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MLB, Sticky Substances, Doctoring Baseballs, Sticky Substances

MLB’s sticky situation is nothing new

  • Manuel Gómez - East Coast Contributor & Podcast Director Manuel Gómez, East Coast Contributor & Podcast Director
  • June 10, 2021

MLB's sticky substance issue is nothing new. How did we get here and why it's not too late to stop it.

This week, New York Yankees pitcher Gerrit Cole caused a stir in the world of MLB. In a cringe-worthy video conference, he awkwardly didn’t deny using sticky substances while on the mound.

This has led to a conversation about the use of foreign substances by MLB pitchers. Some, like Minnesota Twins slugger Josh Donaldson are even threatening to name names, exposing those who are “cheating.”

I hate to break it to you, but the use grip-aiding substance has always been a issue in MLB.

Rules outlawing the use of these substances have been around since 1920. Still, we can trace instances of pitchers doctoring baseball’s since then.

Some of the most popular examples of this include Yankees legend Whitey Ford, who admitted to using “gunk,” a concoction made of baby oil, turpentine, and resin.

Or how about Hall of Fame pitcher Gaylord Perry, who most baseball fans associate with the “spit ball?” Perry admitted to using anything from K-Y jelly to fishing-line wax to achieve a better grip on the ball. He wasn’t busted until his penultimate season, the 21st of his career.

More recently, former MLB All-Star pitcher Russ Ortiz admitted to using foreign substances on the Bodega Baseball podcast. He used the hair gel on his hair combined with sweat to get a good grip on the ball. He even used shaving cream before the game to help keep hands moist.

All of this and nobody questioned the integrity of the game… until now.

How did we get here?

A combination of things have led to baseball’s latest controversy.

First, hitting has never been worse. The league-wide .237 batting average is tied for the worst in the modern era. In the same time span, hitters have amassed a worst ever K% of 9.22.

In addition to this, teams are deploying exaggerated shifts on batters, making for some awful offensive performances.

You might wonder why batters don’t just lay down a bunt against the shift? Well, a source inside of MLB told me that if all these hiters could pull off is a single because of the shift, then the shifting team has succeeded.

Lucky for that guy’s team, these batters are so focused on launch angle, they can’t execute a bunt-for-a-single if they tried.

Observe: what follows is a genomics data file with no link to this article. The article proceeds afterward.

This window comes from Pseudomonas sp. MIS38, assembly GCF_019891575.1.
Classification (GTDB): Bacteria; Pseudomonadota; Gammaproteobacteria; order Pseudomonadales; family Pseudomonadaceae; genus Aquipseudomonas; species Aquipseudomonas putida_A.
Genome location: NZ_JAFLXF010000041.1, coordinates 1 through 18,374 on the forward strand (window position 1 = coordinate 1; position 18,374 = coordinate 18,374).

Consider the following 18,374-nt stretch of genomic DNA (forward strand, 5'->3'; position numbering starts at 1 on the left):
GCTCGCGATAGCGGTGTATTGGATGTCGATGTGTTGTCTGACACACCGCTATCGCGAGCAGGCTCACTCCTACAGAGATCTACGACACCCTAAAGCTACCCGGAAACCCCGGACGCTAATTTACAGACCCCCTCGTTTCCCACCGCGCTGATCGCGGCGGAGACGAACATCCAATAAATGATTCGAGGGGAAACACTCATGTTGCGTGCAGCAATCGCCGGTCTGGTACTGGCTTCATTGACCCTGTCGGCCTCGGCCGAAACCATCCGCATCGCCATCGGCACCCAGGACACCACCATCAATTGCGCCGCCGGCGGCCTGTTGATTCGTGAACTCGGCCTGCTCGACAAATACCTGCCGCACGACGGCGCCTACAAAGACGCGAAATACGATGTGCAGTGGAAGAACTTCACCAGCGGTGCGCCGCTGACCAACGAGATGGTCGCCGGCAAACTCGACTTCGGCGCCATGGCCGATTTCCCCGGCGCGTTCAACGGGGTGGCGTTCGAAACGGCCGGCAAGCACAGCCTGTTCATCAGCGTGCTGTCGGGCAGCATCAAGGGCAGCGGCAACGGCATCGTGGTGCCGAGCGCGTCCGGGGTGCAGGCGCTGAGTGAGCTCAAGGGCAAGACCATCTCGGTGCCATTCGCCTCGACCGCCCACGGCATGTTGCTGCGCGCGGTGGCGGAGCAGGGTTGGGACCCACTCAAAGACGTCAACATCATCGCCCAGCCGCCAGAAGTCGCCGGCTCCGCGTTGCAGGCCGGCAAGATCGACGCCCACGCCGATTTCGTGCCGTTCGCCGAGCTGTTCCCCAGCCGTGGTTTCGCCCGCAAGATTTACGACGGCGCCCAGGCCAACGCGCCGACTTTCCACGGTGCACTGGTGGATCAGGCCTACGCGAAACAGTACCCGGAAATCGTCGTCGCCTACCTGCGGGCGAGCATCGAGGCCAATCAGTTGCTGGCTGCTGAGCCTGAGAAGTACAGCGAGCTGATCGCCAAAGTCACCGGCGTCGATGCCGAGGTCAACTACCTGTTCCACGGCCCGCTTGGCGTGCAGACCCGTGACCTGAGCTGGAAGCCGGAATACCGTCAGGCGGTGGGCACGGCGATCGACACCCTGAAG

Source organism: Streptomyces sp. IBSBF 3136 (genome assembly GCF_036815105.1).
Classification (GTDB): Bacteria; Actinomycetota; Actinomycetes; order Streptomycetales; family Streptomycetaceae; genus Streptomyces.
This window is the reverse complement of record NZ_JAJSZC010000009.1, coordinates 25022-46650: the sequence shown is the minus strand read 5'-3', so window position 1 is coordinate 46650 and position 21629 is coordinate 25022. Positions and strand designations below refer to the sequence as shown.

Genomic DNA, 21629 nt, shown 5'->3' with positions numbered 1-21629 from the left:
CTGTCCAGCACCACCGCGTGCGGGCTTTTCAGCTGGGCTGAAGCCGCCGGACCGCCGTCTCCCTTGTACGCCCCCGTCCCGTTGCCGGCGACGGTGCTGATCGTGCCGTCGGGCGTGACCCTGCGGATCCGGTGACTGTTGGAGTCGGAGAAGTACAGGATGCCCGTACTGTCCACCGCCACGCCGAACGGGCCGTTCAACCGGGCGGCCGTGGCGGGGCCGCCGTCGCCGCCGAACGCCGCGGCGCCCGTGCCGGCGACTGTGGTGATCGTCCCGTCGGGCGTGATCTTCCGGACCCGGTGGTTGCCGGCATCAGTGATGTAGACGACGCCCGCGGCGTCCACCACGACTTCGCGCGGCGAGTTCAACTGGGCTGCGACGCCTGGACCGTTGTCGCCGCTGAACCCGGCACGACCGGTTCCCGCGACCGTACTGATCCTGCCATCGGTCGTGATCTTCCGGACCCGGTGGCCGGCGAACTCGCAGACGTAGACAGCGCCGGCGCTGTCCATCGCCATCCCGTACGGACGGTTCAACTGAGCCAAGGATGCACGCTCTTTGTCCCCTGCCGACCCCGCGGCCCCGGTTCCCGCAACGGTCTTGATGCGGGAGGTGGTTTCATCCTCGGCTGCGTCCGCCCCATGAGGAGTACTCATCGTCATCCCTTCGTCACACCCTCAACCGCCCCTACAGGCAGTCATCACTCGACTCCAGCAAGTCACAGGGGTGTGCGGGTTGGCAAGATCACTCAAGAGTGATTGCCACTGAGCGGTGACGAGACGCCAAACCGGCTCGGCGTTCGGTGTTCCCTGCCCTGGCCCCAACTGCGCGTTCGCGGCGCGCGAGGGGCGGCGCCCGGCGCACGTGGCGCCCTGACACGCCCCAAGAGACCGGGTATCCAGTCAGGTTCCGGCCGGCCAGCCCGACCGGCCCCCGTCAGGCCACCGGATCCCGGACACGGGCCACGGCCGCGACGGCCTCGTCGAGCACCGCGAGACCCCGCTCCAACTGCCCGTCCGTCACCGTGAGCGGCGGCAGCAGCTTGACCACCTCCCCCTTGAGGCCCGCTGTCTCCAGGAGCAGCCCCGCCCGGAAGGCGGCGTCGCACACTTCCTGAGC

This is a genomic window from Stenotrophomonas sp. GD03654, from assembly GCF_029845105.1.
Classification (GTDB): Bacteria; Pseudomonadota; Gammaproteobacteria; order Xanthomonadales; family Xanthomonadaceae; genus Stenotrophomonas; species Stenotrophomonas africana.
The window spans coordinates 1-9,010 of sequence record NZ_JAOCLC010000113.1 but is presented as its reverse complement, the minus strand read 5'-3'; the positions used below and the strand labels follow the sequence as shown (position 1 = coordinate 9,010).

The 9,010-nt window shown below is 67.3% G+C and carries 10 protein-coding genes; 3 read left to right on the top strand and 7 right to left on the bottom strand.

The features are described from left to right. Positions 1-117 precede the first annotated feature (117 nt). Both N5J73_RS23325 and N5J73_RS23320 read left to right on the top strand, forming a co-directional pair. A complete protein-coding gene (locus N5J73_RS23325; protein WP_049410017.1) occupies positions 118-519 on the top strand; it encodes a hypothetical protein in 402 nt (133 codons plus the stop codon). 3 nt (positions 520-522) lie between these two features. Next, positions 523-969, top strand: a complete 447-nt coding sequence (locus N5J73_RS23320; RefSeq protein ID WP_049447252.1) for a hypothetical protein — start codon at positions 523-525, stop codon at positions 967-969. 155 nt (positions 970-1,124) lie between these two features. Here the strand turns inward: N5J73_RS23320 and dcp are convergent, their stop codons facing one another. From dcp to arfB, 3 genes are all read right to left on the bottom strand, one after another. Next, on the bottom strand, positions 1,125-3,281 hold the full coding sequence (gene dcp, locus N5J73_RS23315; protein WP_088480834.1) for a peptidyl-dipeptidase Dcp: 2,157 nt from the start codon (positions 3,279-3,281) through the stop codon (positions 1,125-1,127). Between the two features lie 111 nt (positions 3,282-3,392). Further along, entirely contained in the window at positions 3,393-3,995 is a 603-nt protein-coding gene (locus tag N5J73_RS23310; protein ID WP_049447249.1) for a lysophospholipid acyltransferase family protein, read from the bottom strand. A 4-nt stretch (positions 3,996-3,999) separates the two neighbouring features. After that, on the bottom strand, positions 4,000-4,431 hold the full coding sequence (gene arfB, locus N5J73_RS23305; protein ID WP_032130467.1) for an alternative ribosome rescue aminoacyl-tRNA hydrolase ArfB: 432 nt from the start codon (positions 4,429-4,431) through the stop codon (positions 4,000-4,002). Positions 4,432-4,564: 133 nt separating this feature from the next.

On top of all this, pitching has never looked so good. With an average 93.8 velocity, pitchers are throwing harder than ever recorded. Pair this with pitch movements the likes we have never seen, and suddenly no-hitters are a weekly occasion.

Finally, there’s the issue with the baseballs. With no input from players, MLB has changed the baseballs, seemingly, on a year-to-year basis. This year, it is said that the balls are lighter, creating yet another advantage for pitchers.

All of this has left people grasping at straws and looking for a boogeyman to blame. In the past, it was steroids and sign-stealing. Now, its sticky substances.

For MLB, it’s better late than never

MLB shares a lot – if not all – of the blame for the increase in pitchers doctoring baseballs. For years, its been the worst kept secret in baseball, enforced only if the opposing team points to the obvious.

Take the famous Michael Pineda incident for example. Despite the whole world seeing him wear a blob of sludge on his neck during a 2014 Yankees-Red Sox game in the first inning, it wasn’t until Red Sox manager John Farrell pointed it out to the umpires in inning-two with 2-outs that Pineda was finally removed from the game.

Fortunately, baseball seems to be ready be more proactive about policing the use of illegal substances. Though some might say that it’s too late, I’d say that it’s better late than never.

The clearest example of this occured last week when veteran umpire Joe West confiscated St. Louis Cardinals pitcher Giovanny Gallegos’ hat. Spotting a suspicious substance on Gallegos’ cap, West proactively called it out and demanded the pitcher replace his cap.

This prompted the ejection of Cardinals manager Mike Schildt.

“You want to police some sunscreen and rosin? Go ahead.” Shildt said in his postgame remarks. “Get every single person in this league … Why don’t you start with the guys that are cheating with some stuff that’s really impacting the game?”

Fortunately, it seems baseball is finally starting to do that.

Just last week, four Minor League pitchers were suspended for doctoring baseballs. This has prompted a decrease in spin for players like Gerrit Cole, who surrendered five earned five earned runs in his start before holding the Twins to two runs in six innings Wednesday. Those five runs were the third most earned runs he’s allowed since being traded from Pittsburgh to Houston in 2018.

Though this has been a long time coming, it should not fall upon players to answer for something the league has turned a blind eye to for over a century.

It falls on MLB to declare “my bad” and correct the problem moving forward.

Featured art designed by Luigi Gómez (@GomezGfx on Instagram)

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